Tom Szaky co-founded US recycling company TerraCycle in 2001 when he was just 19, and has since turned it into a multi-million dollar global business.
Earlier this year the company teamed up with a host of major corporates including Unilever, Nestlé, and Coca-Cola to launch Loop, a reusable packaging service enabling consumers to send back their used product packaging to be cleaned and reused.
A self-styled ‘eco-capitalist’, Tom has also authored several books about recycling and waste.
Do you think it’s important we respond to the climate emergency?
Yes, it’s imperative that we respond as decisively and urgently as possible. About 60 per cent of the world’s resources are already degraded or used unsustainably.
We have a rising middle class, a world population projected to reach nine billion by 2050, and a planet approaching the limit of its ability to provide.
Plastic waste contaminates both our water and our food, leaching chemicals and heavy metals in our water sources and the ground where we grow our crops and, in the end, bioaccumulating in our bodies through the food we eat and the water we drink.
As a specialist recycler, TerraCycle know that to tackle the garbage crisis, recycling on its own is not enough. We have to change the way we consume and move away from the reliance on single use, disposable packaging. Loop, our new circular shopping system, looks to do exactly this.
How would you define a green radical?
For me a green radical is someone working in the environmental space who is willing to take risks. Willing to look at things differently and challenge the norm.
Do you regard yourself as a green radical?
With TerraCycle and Loop, we look for solutions and try new things that go against the way they have been done before. We decided that the best way we could make a significant difference was to help big business facilitate change. In our case, it is to help companies and consumers move away from previously non- recyclable and/or disposable packaging.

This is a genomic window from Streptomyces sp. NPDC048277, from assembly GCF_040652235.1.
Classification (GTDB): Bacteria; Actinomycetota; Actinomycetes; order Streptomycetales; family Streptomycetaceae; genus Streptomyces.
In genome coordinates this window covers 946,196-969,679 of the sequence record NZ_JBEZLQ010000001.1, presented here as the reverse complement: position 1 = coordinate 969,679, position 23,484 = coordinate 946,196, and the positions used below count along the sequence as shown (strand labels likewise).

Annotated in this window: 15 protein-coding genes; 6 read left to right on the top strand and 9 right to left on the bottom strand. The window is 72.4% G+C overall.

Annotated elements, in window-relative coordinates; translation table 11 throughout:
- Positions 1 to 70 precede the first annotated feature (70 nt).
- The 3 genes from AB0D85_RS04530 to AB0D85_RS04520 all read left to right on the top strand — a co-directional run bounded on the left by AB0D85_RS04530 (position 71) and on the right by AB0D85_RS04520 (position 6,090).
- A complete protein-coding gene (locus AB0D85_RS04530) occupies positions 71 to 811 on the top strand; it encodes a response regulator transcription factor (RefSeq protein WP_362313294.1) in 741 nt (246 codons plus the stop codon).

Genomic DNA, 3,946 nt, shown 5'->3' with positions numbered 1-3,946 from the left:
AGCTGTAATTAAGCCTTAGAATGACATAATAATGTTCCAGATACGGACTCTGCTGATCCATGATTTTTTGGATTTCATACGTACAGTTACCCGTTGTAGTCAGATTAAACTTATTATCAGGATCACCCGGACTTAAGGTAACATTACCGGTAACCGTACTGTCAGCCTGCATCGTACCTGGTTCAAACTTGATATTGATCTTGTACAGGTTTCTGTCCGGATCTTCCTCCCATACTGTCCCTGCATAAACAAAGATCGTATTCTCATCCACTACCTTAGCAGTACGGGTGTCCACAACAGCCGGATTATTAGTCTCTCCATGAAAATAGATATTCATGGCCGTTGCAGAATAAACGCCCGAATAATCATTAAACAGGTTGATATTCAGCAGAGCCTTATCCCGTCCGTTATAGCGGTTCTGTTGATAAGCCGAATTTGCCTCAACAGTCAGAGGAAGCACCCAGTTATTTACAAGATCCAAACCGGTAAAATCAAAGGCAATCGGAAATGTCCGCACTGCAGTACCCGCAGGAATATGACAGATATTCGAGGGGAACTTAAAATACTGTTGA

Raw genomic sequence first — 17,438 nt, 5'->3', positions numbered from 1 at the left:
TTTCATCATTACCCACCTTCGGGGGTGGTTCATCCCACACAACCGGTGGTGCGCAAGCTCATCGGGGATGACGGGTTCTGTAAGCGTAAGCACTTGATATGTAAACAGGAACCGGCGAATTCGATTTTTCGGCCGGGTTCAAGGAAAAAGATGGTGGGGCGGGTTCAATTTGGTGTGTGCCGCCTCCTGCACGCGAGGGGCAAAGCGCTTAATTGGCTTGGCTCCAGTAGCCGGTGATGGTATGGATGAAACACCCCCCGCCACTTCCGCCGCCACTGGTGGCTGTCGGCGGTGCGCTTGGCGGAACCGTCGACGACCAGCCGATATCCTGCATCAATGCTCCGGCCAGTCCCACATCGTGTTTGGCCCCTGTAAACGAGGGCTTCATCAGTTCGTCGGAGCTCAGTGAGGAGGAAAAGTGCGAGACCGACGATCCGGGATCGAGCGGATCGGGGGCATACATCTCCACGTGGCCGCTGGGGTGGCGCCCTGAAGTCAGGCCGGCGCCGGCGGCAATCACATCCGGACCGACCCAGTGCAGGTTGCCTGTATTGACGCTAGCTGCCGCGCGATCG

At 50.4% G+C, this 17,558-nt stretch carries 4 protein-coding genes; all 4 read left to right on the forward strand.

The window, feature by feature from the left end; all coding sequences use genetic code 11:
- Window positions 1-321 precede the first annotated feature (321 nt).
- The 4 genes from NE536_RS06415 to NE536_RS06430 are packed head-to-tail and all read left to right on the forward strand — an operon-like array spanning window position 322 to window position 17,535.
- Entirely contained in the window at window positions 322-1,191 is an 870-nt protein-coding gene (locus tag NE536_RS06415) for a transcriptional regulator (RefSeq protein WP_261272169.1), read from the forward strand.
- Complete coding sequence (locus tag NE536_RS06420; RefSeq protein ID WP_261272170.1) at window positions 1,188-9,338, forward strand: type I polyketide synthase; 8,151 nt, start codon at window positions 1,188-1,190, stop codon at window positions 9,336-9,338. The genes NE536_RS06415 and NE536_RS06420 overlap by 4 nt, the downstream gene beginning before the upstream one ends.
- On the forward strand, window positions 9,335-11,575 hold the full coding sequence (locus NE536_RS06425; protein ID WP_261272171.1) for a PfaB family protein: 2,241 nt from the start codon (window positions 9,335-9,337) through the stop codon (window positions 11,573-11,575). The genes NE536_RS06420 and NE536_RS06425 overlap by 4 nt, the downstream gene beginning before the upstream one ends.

How has your organisation taken a radical approach to environmental action?
We’ve always believed that in order for our solutions to work and make a difference that we need to work with, not against, corporate business. This is a very different approach to many other eco-friendly companies and environmentalists.
What’s the biggest barrier to you driving change?
Not considering the priorities of other stakeholders is the easiest way to create obstacles. Every step in the right direction of radical change must have input from all stakeholders to ensure everyone is aligned. Input from manufacturers, retailers, all levels of government and the public helps to capture factors for success.
What’s the secret to taking a radical idea mainstream?
Disposability came about in the 1950s and it won because of two benefits: convenience and affordability. With Loop, we solve disposability while maintaining or beating the affordability and convenience.
The key thesis statement is we can’t just recycle our way out of the garbage crisis. We need foundational changes. Our version of the foundational change is: how do we solve disposability at the root cause, while matching the benefits?